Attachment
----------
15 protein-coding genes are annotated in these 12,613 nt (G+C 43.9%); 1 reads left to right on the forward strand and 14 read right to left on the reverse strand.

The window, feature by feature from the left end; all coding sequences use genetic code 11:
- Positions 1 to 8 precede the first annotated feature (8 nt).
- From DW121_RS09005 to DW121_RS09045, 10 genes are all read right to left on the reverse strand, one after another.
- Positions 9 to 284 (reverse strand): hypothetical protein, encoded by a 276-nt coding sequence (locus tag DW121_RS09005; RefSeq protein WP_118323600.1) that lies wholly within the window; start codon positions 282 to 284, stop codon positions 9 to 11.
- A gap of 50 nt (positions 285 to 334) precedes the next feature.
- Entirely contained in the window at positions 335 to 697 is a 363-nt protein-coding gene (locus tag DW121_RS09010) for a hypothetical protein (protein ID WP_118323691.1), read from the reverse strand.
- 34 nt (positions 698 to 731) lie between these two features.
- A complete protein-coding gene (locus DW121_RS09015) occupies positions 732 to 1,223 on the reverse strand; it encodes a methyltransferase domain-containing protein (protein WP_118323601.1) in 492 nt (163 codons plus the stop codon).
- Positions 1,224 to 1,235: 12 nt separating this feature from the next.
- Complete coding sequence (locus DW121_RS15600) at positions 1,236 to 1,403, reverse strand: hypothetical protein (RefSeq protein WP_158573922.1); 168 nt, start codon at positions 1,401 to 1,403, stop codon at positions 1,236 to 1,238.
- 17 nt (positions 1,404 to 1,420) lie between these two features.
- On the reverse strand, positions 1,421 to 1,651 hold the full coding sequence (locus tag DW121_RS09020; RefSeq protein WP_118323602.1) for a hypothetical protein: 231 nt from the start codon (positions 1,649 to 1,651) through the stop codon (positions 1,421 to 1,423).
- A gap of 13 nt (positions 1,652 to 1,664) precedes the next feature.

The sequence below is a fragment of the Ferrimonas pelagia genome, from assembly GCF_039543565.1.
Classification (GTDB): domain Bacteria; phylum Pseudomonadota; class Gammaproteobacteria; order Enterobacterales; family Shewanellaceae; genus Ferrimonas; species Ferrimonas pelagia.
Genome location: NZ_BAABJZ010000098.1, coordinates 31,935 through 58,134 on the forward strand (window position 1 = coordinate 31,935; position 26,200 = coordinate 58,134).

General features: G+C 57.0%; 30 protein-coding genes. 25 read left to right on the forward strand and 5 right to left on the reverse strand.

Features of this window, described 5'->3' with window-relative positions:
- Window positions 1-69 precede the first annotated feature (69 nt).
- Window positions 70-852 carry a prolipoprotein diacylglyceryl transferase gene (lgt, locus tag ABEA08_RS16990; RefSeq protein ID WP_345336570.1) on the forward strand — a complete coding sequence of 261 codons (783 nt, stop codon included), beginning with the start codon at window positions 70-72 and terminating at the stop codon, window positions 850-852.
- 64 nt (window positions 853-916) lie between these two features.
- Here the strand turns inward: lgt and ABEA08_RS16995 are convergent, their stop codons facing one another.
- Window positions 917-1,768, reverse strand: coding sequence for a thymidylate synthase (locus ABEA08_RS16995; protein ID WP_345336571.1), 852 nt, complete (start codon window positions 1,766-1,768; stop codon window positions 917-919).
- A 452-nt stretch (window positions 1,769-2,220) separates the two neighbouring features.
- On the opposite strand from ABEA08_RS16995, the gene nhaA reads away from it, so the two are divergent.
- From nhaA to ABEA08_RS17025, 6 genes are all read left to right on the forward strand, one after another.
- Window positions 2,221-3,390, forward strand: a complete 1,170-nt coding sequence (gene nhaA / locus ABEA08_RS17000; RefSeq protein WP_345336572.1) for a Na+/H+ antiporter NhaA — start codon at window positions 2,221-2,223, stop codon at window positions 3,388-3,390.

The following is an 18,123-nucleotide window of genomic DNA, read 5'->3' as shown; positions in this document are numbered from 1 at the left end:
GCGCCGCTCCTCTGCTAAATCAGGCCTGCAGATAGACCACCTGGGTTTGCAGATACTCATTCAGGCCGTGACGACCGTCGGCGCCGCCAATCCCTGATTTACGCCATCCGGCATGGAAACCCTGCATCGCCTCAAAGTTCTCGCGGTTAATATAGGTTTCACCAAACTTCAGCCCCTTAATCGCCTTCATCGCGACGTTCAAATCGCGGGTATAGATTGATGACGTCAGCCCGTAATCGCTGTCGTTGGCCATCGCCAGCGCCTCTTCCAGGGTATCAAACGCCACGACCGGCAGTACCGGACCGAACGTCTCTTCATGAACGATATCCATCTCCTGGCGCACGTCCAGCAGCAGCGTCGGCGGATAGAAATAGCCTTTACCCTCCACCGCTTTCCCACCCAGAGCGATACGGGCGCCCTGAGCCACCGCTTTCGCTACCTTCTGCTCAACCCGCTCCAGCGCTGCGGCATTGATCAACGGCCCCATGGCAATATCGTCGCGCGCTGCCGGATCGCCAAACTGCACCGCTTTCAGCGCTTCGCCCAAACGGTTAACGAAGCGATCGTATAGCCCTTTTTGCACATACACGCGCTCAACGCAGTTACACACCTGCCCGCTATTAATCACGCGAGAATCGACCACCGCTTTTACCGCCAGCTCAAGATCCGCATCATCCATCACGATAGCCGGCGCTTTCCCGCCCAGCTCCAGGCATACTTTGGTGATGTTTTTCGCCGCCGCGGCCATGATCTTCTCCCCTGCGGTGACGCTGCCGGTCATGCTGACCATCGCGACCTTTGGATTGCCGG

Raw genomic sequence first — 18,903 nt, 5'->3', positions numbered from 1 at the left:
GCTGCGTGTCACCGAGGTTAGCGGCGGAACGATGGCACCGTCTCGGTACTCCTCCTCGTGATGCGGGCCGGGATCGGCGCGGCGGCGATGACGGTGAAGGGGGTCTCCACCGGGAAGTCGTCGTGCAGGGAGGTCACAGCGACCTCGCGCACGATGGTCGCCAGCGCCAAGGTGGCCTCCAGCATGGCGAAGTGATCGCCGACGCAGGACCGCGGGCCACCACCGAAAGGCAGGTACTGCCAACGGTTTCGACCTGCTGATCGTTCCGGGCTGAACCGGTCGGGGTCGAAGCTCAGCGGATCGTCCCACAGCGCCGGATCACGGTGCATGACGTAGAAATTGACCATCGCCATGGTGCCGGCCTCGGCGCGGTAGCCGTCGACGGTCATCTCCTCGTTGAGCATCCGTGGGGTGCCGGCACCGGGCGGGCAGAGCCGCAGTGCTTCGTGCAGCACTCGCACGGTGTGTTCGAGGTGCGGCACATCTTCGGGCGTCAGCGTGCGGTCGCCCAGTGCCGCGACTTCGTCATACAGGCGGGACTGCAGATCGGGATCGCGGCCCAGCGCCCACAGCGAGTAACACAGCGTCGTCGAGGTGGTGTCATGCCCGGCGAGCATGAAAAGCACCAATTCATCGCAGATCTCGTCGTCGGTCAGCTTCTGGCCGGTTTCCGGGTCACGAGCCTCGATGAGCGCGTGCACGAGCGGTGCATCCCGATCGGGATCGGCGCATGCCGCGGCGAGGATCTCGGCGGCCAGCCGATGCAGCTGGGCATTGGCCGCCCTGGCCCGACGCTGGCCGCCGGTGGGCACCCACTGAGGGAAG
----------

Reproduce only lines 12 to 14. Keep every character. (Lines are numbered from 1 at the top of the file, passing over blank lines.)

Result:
- 17 nt (positions 1,404 to 1,420) lie between these two features.
- On the reverse strand, positions 1,421 to 1,651 hold the full coding sequence (locus tag DW121_RS09020; RefSeq protein WP_118323602.1) for a hypothetical protein: 231 nt from the start codon (positions 1,649 to 1,651) through the stop codon (positions 1,421 to 1,423).
- A gap of 13 nt (positions 1,652 to 1,664) precedes the next feature.